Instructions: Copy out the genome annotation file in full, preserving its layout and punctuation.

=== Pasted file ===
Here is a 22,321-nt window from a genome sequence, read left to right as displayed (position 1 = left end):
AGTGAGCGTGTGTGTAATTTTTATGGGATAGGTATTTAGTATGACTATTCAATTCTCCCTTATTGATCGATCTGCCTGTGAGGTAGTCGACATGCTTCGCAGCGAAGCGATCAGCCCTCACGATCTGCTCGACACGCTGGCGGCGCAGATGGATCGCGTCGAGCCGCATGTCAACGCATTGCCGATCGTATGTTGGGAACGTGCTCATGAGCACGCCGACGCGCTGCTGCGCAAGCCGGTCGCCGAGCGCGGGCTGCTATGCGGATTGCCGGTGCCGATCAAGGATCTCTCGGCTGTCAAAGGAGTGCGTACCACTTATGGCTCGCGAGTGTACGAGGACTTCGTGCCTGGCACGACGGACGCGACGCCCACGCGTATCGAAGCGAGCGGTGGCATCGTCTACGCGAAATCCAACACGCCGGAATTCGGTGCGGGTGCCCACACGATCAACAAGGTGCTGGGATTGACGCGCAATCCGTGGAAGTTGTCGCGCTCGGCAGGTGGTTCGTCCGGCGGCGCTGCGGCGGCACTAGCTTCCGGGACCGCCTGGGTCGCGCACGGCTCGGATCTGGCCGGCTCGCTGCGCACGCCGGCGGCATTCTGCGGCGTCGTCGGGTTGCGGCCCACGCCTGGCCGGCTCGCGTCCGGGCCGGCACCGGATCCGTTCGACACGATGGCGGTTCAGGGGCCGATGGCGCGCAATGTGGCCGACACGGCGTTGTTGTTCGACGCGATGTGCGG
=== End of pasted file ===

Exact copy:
Here is a 22,321-nt window from a genome sequence, read left to right as displayed (position 1 = left end):
AGTGAGCGTGTGTGTAATTTTTATGGGATAGGTATTTAGTATGACTATTCAATTCTCCCTTATTGATCGATCTGCCTGTGAGGTAGTCGACATGCTTCGCAGCGAAGCGATCAGCCCTCACGATCTGCTCGACACGCTGGCGGCGCAGATGGATCGCGTCGAGCCGCATGTCAACGCATTGCCGATCGTATGTTGGGAACGTGCTCATGAGCACGCCGACGCGCTGCTGCGCAAGCCGGTCGCCGAGCGCGGGCTGCTATGCGGATTGCCGGTGCCGATCAAGGATCTCTCGGCTGTCAAAGGAGTGCGTACCACTTATGGCTCGCGAGTGTACGAGGACTTCGTGCCTGGCACGACGGACGCGACGCCCACGCGTATCGAAGCGAGCGGTGGCATCGTCTACGCGAAATCCAACACGCCGGAATTCGGTGCGGGTGCCCACACGATCAACAAGGTGCTGGGATTGACGCGCAATCCGTGGAAGTTGTCGCGCTCGGCAGGTGGTTCGTCCGGCGGCGCTGCGGCGGCACTAGCTTCCGGGACCGCCTGGGTCGCGCACGGCTCGGATCTGGCCGGCTCGCTGCGCACGCCGGCGGCATTCTGCGGCGTCGTCGGGTTGCGGCCCACGCCTGGCCGGCTCGCGTCCGGGCCGGCACCGGATCCGTTCGACACGATGGCGGTTCAGGGGCCGATGGCGCGCAATGTGGCCGACACGGCGTTGTTGTTCGACGCGATGTGCGG